On another side of this, we wouldn't take a 'literal' approach to understand this dream. There isn't a need. Joseph's father, Jacob, already interpreted the images for us. But, if we used the view of some people, we would say that this never took place because the 'sun, moon, and eleven stars' never actually (literally) bowed down to Joseph. Instantly we can see how silly that interpretation would be. No. We are shown that the proper understanding of the dream is that Joseph's family would bow before him at some point in this life (another important point). And they did just that when they came to Egypt looking for famine relief (Genesis 43ff).

Next time, we will look at a couple of the prophets that use symbolic language.

Peace be with you.

OD

Comments

Pinball said…
I almost hesitate to bring this up because it is off the subject entirely. I wonder, what if Jacob was wrong in his interpretation? The Bible doesn't tell us one way or the other. It just reports the story. Here's why I ask: Jacob identifies the moon as Joseph's "mother", but Joseph's mother died giving birth to Benjamin. So who is he talking about?

Then again, Rachel was already dead by the time this dream happened, wasn't she? So maybe my point is entirely moot. Perhaps by "mother", Jacob meant Leah, who was the woman of the house at this point.

Which only goes back to prove your point: Be careful when taking things literally!
Odysseus said…
Well, Jacob never tells us who is the 'moon' and who is the 'sun'. So, there is a little bit of reading into that.

Secondly, I think you're right in that we shouldn't take it too literally. That is the point. The images are symbols to point to the whole 'world' giving homage to Joseph.
Ted M. Gossard said…
Amen. I look forward to your continued development of this, OD. Thanks.
Pinball said…
Now you've done it. In challenging my assumption that the mother is the moon, you've opened Pandora's Box of Picking Nits.

First, let me defend my assumption. Joseph, being the head of the household in an extremely paternalistic society, would almost certainly see himself as the brighter and larger of the 2 lights.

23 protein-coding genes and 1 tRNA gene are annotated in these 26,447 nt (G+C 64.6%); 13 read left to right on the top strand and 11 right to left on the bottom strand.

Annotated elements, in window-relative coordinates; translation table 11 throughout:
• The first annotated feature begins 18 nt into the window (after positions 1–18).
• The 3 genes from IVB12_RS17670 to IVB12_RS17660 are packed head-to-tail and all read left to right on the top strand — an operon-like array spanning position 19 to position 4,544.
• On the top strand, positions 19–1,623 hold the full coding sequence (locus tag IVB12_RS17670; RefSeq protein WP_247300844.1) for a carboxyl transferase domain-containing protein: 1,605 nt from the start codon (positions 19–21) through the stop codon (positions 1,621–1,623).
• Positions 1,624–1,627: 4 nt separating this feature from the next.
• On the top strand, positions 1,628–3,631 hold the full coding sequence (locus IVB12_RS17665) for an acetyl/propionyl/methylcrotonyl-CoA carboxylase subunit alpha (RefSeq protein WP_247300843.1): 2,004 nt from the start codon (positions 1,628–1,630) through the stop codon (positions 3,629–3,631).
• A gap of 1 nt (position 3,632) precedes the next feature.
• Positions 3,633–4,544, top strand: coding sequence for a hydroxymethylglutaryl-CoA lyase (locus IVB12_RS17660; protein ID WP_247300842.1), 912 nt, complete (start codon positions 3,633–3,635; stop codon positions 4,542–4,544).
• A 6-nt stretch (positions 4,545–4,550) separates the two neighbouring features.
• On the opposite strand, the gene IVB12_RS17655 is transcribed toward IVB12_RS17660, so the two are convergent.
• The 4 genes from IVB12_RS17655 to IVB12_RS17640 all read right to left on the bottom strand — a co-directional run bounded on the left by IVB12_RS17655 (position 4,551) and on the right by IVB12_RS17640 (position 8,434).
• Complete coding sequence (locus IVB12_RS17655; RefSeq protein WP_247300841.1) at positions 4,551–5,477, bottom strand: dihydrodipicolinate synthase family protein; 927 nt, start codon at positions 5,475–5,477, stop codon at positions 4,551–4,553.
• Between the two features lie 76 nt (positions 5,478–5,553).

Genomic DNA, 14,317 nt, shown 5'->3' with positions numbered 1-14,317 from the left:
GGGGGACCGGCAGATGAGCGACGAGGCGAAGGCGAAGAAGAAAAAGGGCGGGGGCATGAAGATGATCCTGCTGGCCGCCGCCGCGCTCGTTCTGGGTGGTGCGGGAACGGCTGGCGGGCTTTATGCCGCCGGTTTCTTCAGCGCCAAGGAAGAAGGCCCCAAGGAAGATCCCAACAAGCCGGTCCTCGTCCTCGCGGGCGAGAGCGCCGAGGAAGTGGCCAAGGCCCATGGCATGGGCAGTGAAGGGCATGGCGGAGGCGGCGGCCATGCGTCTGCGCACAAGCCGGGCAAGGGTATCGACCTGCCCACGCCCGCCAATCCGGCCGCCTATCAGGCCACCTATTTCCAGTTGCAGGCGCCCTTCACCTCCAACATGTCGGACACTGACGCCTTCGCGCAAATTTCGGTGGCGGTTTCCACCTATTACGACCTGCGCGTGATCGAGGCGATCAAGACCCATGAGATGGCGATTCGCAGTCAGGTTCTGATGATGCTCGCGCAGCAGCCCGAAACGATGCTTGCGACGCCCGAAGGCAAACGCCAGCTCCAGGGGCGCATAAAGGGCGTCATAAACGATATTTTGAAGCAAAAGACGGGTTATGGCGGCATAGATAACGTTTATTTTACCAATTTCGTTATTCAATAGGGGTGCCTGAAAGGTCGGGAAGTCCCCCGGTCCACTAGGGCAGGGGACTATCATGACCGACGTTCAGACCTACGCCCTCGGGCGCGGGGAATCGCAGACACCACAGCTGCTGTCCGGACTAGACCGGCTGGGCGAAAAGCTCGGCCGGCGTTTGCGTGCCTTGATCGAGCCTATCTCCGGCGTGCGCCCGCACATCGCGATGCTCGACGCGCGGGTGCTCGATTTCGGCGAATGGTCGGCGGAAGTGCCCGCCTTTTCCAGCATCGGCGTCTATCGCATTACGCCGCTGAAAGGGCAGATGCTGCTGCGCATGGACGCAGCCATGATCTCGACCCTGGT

Now for the Outrageously Natty Nitpick of the Week: You referred to the sun and moon and 11 stars as representing Joseph's "elders", but one of those 11 stars would be for Benjamin, who was younger.

I think I'm done now.
Odysseus said…
I actually addressed this in my blog. I said, '...like most ’sciences’ (and anything with ‘ology’ at the end of it usually means it’s a science), isn’t a hard and fast rule. It is more of a guide. Here, our guide is showing us that celestial images are used for those people who have authority over Joseph in the terrestrial realm. (And even here we can see the short comings of the guide. Joseph’s younger brother Benjamin was one of the eleven ’stars’ and he probably wouldn’t have authority over Joseph.)'

So...there :P
Pinball said…
Wait a minute...

Did you edit this? I just now saw your parenthetical comment that explains that Ben was younger. So maybe it should say "family" instead of "elders" in the first mention.
Odysseus said…
No I didn't edit this. That is what I had written from the beginning. I do like the idea of 'family' instead, though. So, I think I will edit it to have that. Then I wouldn't need the parenthetical statement.

But, upon further reflection, that takes away from the poetic language guide. Most of the time, celestial images point to terrestrial authorities. So, I think I will leave it just the way it is.